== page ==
In particular, here in the United States it simply is not going to be profitable for many farmers to grow corn this year, because corn needs a high amount of fertilizer.
All over the world, far less fertilizer will be used in 2022, and that means that far less food will be grown.
There will be famines, and one expert is even warning that food scarcity will “touch people in the lower income distribution in North America”…
“We’re talking about an erosion of food security on a scale we have not seen for a long time, and I think it will touch people in the lower income distribution in North America,” he added.
But as long as you have a decent income, you will still be able to go to the store and buy food in the months ahead.
It just might cost you a lot more.
During a recent interview with Tucker Carlson, farmer Ben Riensche warned that Americans could soon be paying a thousand dollars more a month for their groceries…
“Soaring fertilizer prices are likely to bring spiked food prices. If you’re upset that gas is up a dollar or two a gallon, wait until your grocery bill is up $1,000.00 a month, and it might not just manifest itself in terms of price. It could be quantity as well. Empty Shelf syndrome may be starting.”
Can you afford to pay $1,000 more for groceries every month?
If not, you better stock up now while prices are still relatively reasonable.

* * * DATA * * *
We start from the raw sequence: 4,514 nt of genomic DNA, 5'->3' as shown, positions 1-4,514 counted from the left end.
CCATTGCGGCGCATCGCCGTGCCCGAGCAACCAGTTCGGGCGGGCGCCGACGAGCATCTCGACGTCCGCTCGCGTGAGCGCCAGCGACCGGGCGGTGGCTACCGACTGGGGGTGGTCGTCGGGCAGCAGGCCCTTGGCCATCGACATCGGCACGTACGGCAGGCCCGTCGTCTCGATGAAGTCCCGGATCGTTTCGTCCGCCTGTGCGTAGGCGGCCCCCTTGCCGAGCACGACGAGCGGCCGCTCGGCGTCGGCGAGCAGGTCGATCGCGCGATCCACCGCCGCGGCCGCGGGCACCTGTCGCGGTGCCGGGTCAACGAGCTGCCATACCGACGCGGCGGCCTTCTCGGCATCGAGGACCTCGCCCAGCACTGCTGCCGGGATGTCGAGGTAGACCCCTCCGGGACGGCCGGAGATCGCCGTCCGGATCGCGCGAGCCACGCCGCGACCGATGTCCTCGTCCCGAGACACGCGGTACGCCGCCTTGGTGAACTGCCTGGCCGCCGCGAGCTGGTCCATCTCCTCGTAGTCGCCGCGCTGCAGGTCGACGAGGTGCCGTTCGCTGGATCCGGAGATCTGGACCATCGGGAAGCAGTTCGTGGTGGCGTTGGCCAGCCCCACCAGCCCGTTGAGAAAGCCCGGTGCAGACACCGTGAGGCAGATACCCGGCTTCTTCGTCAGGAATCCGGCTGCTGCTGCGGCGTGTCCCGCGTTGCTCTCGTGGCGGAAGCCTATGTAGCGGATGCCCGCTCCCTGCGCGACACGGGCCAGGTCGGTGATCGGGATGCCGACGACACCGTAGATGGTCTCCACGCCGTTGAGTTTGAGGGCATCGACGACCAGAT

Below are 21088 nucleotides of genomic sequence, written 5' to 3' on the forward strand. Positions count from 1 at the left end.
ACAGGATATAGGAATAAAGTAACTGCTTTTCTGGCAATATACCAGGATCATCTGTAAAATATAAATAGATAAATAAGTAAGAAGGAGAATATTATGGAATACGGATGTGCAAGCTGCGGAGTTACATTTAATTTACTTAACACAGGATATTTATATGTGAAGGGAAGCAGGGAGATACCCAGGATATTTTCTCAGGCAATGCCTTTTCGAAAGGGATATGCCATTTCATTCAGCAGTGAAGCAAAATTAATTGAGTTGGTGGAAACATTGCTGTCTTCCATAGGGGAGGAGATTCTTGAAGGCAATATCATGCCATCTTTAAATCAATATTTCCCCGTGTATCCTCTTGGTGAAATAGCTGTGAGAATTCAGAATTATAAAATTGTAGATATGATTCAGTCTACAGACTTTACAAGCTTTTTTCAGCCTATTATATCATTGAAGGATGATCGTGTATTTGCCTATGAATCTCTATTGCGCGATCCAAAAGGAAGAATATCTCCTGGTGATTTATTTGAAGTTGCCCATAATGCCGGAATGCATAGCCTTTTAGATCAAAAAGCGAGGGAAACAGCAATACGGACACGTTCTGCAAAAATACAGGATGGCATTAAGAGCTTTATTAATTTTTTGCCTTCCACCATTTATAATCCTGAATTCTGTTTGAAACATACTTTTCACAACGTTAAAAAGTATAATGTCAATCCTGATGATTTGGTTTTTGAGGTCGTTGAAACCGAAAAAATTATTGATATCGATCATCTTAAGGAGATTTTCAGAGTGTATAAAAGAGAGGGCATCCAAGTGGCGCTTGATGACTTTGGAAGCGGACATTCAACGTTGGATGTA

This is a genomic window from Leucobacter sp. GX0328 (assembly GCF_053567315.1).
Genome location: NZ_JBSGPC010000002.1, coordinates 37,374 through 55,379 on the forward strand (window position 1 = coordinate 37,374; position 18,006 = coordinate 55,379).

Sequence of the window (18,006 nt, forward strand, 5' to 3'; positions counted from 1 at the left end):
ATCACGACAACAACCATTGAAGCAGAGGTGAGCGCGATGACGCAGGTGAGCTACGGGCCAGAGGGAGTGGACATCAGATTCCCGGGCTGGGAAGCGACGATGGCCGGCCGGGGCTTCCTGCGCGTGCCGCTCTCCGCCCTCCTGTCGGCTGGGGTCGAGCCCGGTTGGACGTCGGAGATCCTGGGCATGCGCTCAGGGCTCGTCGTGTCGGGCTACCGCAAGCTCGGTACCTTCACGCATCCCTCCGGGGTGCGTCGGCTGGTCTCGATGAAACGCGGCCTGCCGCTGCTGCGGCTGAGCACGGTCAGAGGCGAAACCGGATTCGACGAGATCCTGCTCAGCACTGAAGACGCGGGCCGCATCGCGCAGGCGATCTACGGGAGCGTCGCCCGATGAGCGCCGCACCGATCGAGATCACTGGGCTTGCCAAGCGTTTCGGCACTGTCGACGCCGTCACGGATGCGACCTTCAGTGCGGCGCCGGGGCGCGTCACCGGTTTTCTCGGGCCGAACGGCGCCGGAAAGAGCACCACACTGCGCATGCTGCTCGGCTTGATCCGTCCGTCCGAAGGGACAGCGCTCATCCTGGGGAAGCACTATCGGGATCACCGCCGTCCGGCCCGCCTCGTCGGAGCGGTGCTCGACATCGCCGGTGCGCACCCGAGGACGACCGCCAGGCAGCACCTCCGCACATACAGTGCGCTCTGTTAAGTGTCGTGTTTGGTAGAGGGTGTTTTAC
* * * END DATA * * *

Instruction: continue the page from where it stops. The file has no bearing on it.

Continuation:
Of course there are certain things that you will not be able to stock up on because they simply aren’t there.
Shortages are intensifying all over the country, and in particular we have seen an alarming shortage of pasta begin to happen in certain stores. The following comes from an article that was just posted on All News Pipeline…
First, it was Eggs and now it’s also Pasta.
The eggs have been missing for well over a week now and yesterday morning I was surprised to see the pasta was also mostly bare. Also, some of the shelves have the old COVID trick of pushing everything together and up to the front of the shelf!
This is Sioux Fall SD!
No eggs for over a week!
Very little pasta left!
Of course the shortage of eggs is related to the shortage of pasta, because eggs are used in making pasta.
I have been trying to explain to my readers that this new bird flu pandemic is going to be a really, really big deal. As I mentioned yesterday, 28 million chickens and turkeys are already dead in less than two months, and things are already so bad that pasta is starting to disappear from our store shelves.
If things are this crazy already, what will conditions be like six months from now?
You might want to think about that.
I have been trying to sound the alarm about a coming global famine for years, and now it is here.
Global food riots have already started, but what we have seen so far is just the tip of the iceberg.
Like I said at the top of this article, for now we are still eating food that was produced last year to a large degree.
Just wait until we get to the end of this year and beyond.
It won’t be pretty.
Unprecedented times call for unprecedented measures, and I hope that this article will give you a sense of urgency to take action.
Unfortunately, most people still assume that everything will turn out just fine somehow, and so they won’t do anything to get prepared until it is far too late.
by Michael Snyder